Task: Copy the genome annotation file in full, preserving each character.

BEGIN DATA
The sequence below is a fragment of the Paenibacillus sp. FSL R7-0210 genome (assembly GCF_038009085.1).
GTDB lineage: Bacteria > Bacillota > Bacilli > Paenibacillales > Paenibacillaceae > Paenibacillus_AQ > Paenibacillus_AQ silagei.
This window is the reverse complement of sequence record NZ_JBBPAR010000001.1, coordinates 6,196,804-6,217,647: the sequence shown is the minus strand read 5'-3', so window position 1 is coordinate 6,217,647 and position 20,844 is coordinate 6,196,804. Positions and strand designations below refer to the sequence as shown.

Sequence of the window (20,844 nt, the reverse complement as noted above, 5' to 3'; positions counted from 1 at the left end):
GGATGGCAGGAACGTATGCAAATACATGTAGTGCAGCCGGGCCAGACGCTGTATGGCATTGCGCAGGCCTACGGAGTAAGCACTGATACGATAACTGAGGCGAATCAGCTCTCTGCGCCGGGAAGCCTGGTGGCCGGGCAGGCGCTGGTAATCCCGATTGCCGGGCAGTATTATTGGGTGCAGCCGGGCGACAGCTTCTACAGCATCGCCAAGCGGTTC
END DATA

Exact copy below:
The sequence below is a fragment of the Paenibacillus sp. FSL R7-0210 genome (assembly GCF_038009085.1).
GTDB lineage: Bacteria > Bacillota > Bacilli > Paenibacillales > Paenibacillaceae > Paenibacillus_AQ > Paenibacillus_AQ silagei.
This window is the reverse complement of sequence record NZ_JBBPAR010000001.1, coordinates 6,196,804-6,217,647: the sequence shown is the minus strand read 5'-3', so window position 1 is coordinate 6,217,647 and position 20,844 is coordinate 6,196,804. Positions and strand designations below refer to the sequence as shown.

Sequence of the window (20,844 nt, the reverse complement as noted above, 5' to 3'; positions counted from 1 at the left end):
GGATGGCAGGAACGTATGCAAATACATGTAGTGCAGCCGGGCCAGACGCTGTATGGCATTGCGCAGGCCTACGGAGTAAGCACTGATACGATAACTGAGGCGAATCAGCTCTCTGCGCCGGGAAGCCTGGTGGCCGGGCAGGCGCTGGTAATCCCGATTGCCGGGCAGTATTATTGGGTGCAGCCGGGCGACAGCTTCTACAGCATCGCCAAGCGGTTC